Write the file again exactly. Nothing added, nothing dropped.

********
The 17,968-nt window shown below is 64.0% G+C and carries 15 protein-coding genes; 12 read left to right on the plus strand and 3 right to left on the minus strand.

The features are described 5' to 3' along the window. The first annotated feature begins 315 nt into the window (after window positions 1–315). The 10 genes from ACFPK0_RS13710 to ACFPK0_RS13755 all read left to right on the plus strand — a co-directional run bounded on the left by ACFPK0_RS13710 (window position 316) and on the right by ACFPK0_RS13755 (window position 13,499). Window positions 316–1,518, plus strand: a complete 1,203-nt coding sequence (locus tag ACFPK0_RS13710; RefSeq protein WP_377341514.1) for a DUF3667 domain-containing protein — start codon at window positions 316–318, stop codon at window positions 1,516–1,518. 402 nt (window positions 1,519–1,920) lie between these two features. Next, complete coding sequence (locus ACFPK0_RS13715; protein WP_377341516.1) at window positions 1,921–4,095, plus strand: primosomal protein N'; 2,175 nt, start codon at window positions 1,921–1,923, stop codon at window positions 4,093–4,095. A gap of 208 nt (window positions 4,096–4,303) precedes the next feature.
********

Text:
The 17,968-nt window shown below is 64.0% G+C and carries 15 protein-coding genes; 12 read left to right on the plus strand and 3 right to left on the minus strand.

The features are described 5' to 3' along the window. The first annotated feature begins 315 nt into the window (after window positions 1–315). The 10 genes from ACFPK0_RS13710 to ACFPK0_RS13755 all read left to right on the plus strand — a co-directional run bounded on the left by ACFPK0_RS13710 (window position 316) and on the right by ACFPK0_RS13755 (window position 13,499). Window positions 316–1,518, plus strand: a complete 1,203-nt coding sequence (locus tag ACFPK0_RS13710; RefSeq protein WP_377341514.1) for a DUF3667 domain-containing protein — start codon at window positions 316–318, stop codon at window positions 1,516–1,518. 402 nt (window positions 1,519–1,920) lie between these two features. Next, complete coding sequence (locus ACFPK0_RS13715; protein WP_377341516.1) at window positions 1,921–4,095, plus strand: primosomal protein N'; 2,175 nt, start codon at window positions 1,921–1,923, stop codon at window positions 4,093–4,095. A gap of 208 nt (window positions 4,096–4,303) precedes the next feature.